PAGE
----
See, I was going to avoid IG, partially because skin is a bit daunting to me, partially because I can see myself actually playing them as an army, so I'd like to get my skill level up first. But maybe I'll get my hands on some cheap eBay models and start making a mess!

EDIT: Ditto with Necrons. Got my hands on a Triarch Stalker just because I think it looks cool as hell, but I don't want to even touch it before I have some sense of what I'm doing.
 

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Discussion Starter #14
Yeah, eBay is looking like a rich mine of minis. I've read several posts about stripping plastic models. Back in the day when everything was metal, you just tossed it in some lacquer thinner and all was good. I'm going to try using engine degreaser, but one poster here recommended using non-acetone nail polish remover, so I may try that as well. Just wish I had a good way of getting the glue undone. Anyone ever try freezing them?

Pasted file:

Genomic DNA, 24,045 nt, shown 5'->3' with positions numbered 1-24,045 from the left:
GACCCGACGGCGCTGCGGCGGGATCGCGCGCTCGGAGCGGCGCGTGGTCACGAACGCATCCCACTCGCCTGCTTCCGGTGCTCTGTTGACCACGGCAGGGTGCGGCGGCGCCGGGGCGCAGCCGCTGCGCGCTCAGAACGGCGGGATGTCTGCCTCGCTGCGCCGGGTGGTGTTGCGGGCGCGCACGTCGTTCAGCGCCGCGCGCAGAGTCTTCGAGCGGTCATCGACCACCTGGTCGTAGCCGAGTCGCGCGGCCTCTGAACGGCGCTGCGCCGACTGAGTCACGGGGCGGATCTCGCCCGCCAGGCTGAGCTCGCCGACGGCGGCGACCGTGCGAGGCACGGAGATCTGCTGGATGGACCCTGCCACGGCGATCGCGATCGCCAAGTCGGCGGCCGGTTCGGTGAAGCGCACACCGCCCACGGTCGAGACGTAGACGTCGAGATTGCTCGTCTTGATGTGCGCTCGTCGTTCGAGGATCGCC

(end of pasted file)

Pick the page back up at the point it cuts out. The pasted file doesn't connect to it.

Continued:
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I'm thinking that Space Marines, Eldar and Tau are the best to start with, since they're more...well I won't say SIMPLE, I'll just say "basic" in that there's not a lot of skintones and lots of flat areas of color.
As one who started out his painting-career with Chaos Space Marines about a year ago, I can say that these might not actually be the easiest to start with. Just hear me out:

When dealing with units like Tau, Space Marines and the like, you are having some minis with very straight and unforgiving lines. The rims, eyes and borders on the armor might look easy enough, but in reality you will spot a mistake a mile away, as everything is clear-cut and straight.